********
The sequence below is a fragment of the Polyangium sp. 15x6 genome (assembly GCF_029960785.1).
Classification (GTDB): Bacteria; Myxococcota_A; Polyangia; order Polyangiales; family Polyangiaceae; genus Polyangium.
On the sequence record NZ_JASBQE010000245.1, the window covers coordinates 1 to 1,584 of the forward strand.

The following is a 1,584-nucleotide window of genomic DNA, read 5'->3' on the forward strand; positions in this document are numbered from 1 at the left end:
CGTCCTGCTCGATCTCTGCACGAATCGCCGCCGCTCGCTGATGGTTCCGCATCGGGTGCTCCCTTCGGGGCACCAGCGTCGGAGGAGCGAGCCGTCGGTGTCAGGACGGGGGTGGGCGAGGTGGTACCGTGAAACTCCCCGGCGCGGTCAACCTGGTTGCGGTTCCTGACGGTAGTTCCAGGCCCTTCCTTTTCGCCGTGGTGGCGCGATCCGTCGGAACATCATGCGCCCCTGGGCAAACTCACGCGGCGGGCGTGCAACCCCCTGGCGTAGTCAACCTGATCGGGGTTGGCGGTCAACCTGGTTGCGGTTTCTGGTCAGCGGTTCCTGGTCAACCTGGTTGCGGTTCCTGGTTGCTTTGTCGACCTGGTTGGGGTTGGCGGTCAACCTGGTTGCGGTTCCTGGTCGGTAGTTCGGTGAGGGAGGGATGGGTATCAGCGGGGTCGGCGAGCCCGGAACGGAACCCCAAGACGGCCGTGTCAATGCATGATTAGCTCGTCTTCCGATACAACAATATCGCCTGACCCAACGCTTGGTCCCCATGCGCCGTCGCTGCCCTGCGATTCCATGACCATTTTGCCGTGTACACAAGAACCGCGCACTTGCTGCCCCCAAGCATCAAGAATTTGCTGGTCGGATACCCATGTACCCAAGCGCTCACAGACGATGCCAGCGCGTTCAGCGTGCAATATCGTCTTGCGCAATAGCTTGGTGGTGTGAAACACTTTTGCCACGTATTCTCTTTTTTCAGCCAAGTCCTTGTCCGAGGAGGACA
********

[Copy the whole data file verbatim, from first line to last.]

The sequence below is a fragment of the Polyangium sp. 15x6 genome (assembly GCF_029960785.1).
Classification (GTDB): Bacteria; Myxococcota_A; Polyangia; order Polyangiales; family Polyangiaceae; genus Polyangium.
On the sequence record NZ_JASBQE010000245.1, the window covers coordinates 1 to 1,584 of the forward strand.

The following is a 1,584-nucleotide window of genomic DNA, read 5'->3' on the forward strand; positions in this document are numbered from 1 at the left end:
CGTCCTGCTCGATCTCTGCACGAATCGCCGCCGCTCGCTGATGGTTCCGCATCGGGTGCTCCCTTCGGGGCACCAGCGTCGGAGGAGCGAGCCGTCGGTGTCAGGACGGGGGTGGGCGAGGTGGTACCGTGAAACTCCCCGGCGCGGTCAACCTGGTTGCGGTTCCTGACGGTAGTTCCAGGCCCTTCCTTTTCGCCGTGGTGGCGCGATCCGTCGGAACATCATGCGCCCCTGGGCAAACTCACGCGGCGGGCGTGCAACCCCCTGGCGTAGTCAACCTGATCGGGGTTGGCGGTCAACCTGGTTGCGGTTTCTGGTCAGCGGTTCCTGGTCAACCTGGTTGCGGTTCCTGGTTGCTTTGTCGACCTGGTTGGGGTTGGCGGTCAACCTGGTTGCGGTTCCTGGTCGGTAGTTCGGTGAGGGAGGGATGGGTATCAGCGGGGTCGGCGAGCCCGGAACGGAACCCCAAGACGGCCGTGTCAATGCATGATTAGCTCGTCTTCCGATACAACAATATCGCCTGACCCAACGCTTGGTCCCCATGCGCCGTCGCTGCCCTGCGATTCCATGACCATTTTGCCGTGTACACAAGAACCGCGCACTTGCTGCCCCCAAGCATCAAGAATTTGCTGGTCGGATACCCATGTACCCAAGCGCTCACAGACGATGCCAGCGCGTTCAGCGTGCAATATCGTCTTGCGCAATAGCTTGGTGGTGTGAAACACTTTTGCCACGTATTCTCTTTTTTCAGCCAAGTCCTTGTCCGAGGAGGACA